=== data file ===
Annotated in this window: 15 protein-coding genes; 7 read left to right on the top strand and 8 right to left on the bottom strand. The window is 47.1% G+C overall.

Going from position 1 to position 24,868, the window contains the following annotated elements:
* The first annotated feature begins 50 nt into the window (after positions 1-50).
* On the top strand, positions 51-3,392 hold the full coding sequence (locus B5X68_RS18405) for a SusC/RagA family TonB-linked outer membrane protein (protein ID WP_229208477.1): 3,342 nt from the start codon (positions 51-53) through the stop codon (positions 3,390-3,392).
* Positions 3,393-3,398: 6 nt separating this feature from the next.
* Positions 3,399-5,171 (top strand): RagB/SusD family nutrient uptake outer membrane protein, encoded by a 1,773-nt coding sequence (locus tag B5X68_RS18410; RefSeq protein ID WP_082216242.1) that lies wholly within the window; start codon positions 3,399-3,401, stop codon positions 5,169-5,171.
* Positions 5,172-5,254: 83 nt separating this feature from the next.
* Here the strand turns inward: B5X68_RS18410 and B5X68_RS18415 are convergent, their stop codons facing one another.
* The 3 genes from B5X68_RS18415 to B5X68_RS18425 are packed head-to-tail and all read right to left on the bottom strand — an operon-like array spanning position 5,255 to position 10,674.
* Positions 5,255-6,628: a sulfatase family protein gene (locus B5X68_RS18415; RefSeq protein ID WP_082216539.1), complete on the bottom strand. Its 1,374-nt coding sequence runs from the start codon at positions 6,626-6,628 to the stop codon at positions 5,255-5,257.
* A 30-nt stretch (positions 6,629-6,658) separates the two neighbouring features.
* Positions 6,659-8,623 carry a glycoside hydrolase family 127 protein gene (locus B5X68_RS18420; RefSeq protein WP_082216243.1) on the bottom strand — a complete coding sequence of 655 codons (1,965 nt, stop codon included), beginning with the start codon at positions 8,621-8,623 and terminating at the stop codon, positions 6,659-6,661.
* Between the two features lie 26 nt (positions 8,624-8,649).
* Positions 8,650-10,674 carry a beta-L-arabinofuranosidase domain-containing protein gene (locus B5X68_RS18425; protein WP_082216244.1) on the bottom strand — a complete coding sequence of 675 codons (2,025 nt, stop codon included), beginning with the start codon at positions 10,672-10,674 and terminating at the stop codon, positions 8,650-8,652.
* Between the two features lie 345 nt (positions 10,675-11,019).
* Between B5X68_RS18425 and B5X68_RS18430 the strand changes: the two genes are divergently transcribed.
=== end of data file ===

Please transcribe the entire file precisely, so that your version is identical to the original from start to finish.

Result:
Annotated in this window: 15 protein-coding genes; 7 read left to right on the top strand and 8 right to left on the bottom strand. The window is 47.1% G+C overall.

Going from position 1 to position 24,868, the window contains the following annotated elements:
* The first annotated feature begins 50 nt into the window (after positions 1-50).
* On the top strand, positions 51-3,392 hold the full coding sequence (locus B5X68_RS18405) for a SusC/RagA family TonB-linked outer membrane protein (protein ID WP_229208477.1): 3,342 nt from the start codon (positions 51-53) through the stop codon (positions 3,390-3,392).
* Positions 3,393-3,398: 6 nt separating this feature from the next.
* Positions 3,399-5,171 (top strand): RagB/SusD family nutrient uptake outer membrane protein, encoded by a 1,773-nt coding sequence (locus tag B5X68_RS18410; RefSeq protein ID WP_082216242.1) that lies wholly within the window; start codon positions 3,399-3,401, stop codon positions 5,169-5,171.
* Positions 5,172-5,254: 83 nt separating this feature from the next.
* Here the strand turns inward: B5X68_RS18410 and B5X68_RS18415 are convergent, their stop codons facing one another.
* The 3 genes from B5X68_RS18415 to B5X68_RS18425 are packed head-to-tail and all read right to left on the bottom strand — an operon-like array spanning position 5,255 to position 10,674.
* Positions 5,255-6,628: a sulfatase family protein gene (locus B5X68_RS18415; RefSeq protein ID WP_082216539.1), complete on the bottom strand. Its 1,374-nt coding sequence runs from the start codon at positions 6,626-6,628 to the stop codon at positions 5,255-5,257.
* A 30-nt stretch (positions 6,629-6,658) separates the two neighbouring features.
* Positions 6,659-8,623 carry a glycoside hydrolase family 127 protein gene (locus B5X68_RS18420; RefSeq protein WP_082216243.1) on the bottom strand — a complete coding sequence of 655 codons (1,965 nt, stop codon included), beginning with the start codon at positions 8,621-8,623 and terminating at the stop codon, positions 6,659-6,661.
* Between the two features lie 26 nt (positions 8,624-8,649).
* Positions 8,650-10,674 carry a beta-L-arabinofuranosidase domain-containing protein gene (locus B5X68_RS18425; protein WP_082216244.1) on the bottom strand — a complete coding sequence of 675 codons (2,025 nt, stop codon included), beginning with the start codon at positions 10,672-10,674 and terminating at the stop codon, positions 8,650-8,652.
* Between the two features lie 345 nt (positions 10,675-11,019).
* Between B5X68_RS18425 and B5X68_RS18430 the strand changes: the two genes are divergently transcribed.